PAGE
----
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Restaurant Day, 2013: Play Restaurant for One Day
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Restaurant Day, 2013: Play Restaurant for One Day

It started in Helsinki and it's becoming a fast and furious movement where everyone wants to try having a restaurant for one day, it's called Restaurant Day

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Have you ever dreamed of opening your own restaurant but didn't want to make a career out of it?  What if you could open up for only a day - just for the fun of it?

A group of food-loving friends from Finland  wanted to make this possible, and in the spring of 2011 they decided to do something about it. In their home city of Helsinki, they created a social movement that celebrates food and restaurant culture for just 24-hours. They named it Restaurant Day. But what they started as a way to bypass local laws is turning into a global phenomenon.

Timo Santala, one of the founders of the groundbreaking event, explains: “Restaurant Day is a food carnival, where anyone can set up their own restaurant, cafe or bar for a day, anywhere they want. It happens four times a year and it’s a celebration of food culture, crazy restaurant concepts and togetherness.”

The idea came when Santala’s friend Antti Tuomola tried to set up a restaurant in the archipelago of Helsinki. Stringent regulations iprevented the project from getting off the ground, so Tuomola called upon friends Olli Sirén and Santala for help. They discovered that restrictions didn’t apply to pop-up restaurants, as long as they opened for one day only.

This led to a brainstorming session, a Facebook page, and a social media campaign that captured people’s imaginations. In May 2011, the first Restaurant Day saw around 40 one-day pop-up restaurants open in towns and cities all over Finland. On street corners, in public parks and in private homes, even on the beach, everyday folks set up restaurants, cafes and bars selling everything and anything, from gourmet hamburgers to exotic delicacies from far-flung corners of the earth.

“We get so many global kitchens - immigrants who open up restaurants, people who have travelled somewhere and want to share something - we had fried grasshoppers a couple of times,” says Santala. Just about anybody can participate, whether they have experience of working in a restaurant or not. And the theme for your restaurant can be as conventional or as crazy as you like.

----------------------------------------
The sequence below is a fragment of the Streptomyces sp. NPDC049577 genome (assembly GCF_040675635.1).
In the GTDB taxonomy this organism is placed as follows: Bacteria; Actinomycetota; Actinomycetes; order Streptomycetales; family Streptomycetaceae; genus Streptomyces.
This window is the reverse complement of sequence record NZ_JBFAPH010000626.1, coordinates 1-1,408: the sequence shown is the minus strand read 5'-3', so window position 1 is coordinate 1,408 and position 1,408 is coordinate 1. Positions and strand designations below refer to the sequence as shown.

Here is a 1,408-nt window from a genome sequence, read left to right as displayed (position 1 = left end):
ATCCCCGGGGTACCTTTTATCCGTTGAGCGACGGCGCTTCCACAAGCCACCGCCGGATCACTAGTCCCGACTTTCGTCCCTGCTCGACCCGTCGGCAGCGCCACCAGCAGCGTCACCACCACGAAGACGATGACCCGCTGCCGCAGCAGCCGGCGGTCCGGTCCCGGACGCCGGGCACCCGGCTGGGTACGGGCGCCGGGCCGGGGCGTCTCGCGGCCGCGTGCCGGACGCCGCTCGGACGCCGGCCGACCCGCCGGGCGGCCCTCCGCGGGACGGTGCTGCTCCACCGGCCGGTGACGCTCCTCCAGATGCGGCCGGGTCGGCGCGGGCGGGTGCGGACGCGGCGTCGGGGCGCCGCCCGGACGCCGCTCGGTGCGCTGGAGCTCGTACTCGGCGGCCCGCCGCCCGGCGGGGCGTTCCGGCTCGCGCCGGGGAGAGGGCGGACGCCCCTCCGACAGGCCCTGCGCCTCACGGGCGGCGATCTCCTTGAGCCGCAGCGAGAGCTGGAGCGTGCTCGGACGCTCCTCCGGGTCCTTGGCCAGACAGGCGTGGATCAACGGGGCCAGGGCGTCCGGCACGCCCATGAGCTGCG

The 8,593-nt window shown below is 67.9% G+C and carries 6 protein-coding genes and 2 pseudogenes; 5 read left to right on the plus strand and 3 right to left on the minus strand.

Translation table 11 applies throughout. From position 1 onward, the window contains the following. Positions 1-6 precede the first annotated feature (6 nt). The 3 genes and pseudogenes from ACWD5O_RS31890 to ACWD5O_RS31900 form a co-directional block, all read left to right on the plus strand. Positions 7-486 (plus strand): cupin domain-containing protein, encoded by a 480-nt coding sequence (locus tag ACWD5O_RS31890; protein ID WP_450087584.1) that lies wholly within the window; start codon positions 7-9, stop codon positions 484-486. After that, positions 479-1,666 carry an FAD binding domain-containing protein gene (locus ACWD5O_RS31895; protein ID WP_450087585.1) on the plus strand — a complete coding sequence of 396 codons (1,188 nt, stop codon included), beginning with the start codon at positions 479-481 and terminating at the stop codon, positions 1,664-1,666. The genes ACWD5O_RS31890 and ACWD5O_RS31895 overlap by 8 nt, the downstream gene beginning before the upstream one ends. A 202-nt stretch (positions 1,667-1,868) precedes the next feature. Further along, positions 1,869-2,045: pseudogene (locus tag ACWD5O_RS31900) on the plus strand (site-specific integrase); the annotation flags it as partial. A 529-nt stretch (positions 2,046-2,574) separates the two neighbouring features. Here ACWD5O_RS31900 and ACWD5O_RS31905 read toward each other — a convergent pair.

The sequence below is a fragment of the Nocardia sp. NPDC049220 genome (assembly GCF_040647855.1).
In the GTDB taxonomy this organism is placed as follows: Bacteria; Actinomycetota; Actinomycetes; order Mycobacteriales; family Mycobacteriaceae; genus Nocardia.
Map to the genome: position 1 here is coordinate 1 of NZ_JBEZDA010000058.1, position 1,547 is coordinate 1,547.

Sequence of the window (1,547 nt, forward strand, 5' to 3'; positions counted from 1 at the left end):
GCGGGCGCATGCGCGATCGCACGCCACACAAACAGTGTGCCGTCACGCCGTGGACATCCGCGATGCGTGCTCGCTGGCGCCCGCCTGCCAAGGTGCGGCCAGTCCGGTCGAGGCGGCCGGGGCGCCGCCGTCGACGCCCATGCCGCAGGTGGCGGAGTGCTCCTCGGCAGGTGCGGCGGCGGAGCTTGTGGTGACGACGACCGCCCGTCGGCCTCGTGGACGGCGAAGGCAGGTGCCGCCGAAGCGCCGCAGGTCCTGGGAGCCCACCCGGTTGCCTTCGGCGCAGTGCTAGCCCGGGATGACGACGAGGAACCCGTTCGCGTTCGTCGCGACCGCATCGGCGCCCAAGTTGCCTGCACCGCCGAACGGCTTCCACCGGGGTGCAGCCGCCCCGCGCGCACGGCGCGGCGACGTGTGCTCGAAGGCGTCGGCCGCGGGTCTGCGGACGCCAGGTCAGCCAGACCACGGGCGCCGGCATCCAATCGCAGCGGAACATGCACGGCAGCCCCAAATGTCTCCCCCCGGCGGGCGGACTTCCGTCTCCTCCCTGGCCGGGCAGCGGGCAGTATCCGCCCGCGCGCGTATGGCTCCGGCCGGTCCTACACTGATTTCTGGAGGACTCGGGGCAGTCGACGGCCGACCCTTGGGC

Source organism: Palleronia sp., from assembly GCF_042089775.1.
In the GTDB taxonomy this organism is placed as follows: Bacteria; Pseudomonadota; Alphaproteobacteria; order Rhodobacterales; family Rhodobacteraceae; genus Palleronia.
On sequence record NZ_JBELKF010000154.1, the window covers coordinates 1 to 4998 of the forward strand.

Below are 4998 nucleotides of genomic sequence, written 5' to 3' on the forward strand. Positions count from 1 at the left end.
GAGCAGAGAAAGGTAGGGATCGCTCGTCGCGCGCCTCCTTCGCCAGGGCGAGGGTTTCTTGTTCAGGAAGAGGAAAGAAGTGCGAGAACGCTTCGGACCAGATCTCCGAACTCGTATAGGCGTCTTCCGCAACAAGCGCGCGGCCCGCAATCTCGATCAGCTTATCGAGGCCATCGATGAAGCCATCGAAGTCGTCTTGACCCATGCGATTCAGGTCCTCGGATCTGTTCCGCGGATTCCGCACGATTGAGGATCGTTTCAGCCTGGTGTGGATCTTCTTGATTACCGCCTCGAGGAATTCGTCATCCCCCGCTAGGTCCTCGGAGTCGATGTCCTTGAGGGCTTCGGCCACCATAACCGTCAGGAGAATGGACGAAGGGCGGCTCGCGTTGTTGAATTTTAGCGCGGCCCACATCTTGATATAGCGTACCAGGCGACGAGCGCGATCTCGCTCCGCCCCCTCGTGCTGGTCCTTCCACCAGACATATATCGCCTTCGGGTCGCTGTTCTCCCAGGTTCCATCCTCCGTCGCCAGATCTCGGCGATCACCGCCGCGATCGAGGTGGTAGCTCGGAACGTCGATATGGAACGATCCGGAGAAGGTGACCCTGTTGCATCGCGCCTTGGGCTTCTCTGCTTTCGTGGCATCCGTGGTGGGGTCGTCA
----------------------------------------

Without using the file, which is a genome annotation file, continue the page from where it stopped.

Last May, two Finnish friends opened a spoof North Korean restaurant serving Asian-influenced food. “There was also a champagne tasting and a molecular kitchen on a hot-air balloon flight,” says Santala. “And there was one guy who opened up a frozen pizzeria that served up Dr Oetker pizzas from the local supermarket, heated up in an electric oven. It was a mockery restaurant concept. It was hugely popular.”

Aside from all the wild and wacky pop-up concepts, there are some gastronomic gems to savour. “I’ve tasted so many good things,” says Santala. “Last August we had a four-course meal at a Finnish-Italian couple’s home. They had such amazing food. I don’t even know how to describe it.” Inclusivity is key Restaurant Day’s success, but participation is not confined to enthusiastic amateurs. On the second Restaurant Day, chefs from Chez Dominique, Helsinki’s only two Michelin star restaurant, took a day off from their usual duties.

“They just decided to go barbecuing hamburgers in the park and giving them away for free,” says Santala. “It was Michelin star hamburgers in a park.”

Restaurant Day is changing people’s attitudes to food and restaurants in Finland, but its influence is spreading much further afield. The last event in November 2012 saw almost 800 restaurants take part in 25 countries. Pop-ups have appeared in Brazil, Costa Rica, Australia, Thailand and Japan. “A real movement is building up at the moment in Copenhagen, Denmark, and Amsterdam, Holland - good Restaurant Days with more than 10 restaurants participating,” says Santala.

As the next Restaurant Day on February 17th approaches, pop-ups around the world are registering . Rio de Janeiro's Cuisine Rouge promises burgers and juices made with fresh ingredients from a coffee plantation zone. Meanwhile, in the Russian city of Nizhny Novgorod, there will be three pop-ups including one in the form of an Eskimo’s igloo.

It sounds like fun, and according to Timo Santala, that’s the whole point. “I make the comparison that kids play doctor and stuff like that, but on Restaurant Day we play restaurants.”

The next Restaurant Day takes place on February 17, 2013. Restaurant Day takes place four times a year, in February, May, August and November, and anyone can take part.

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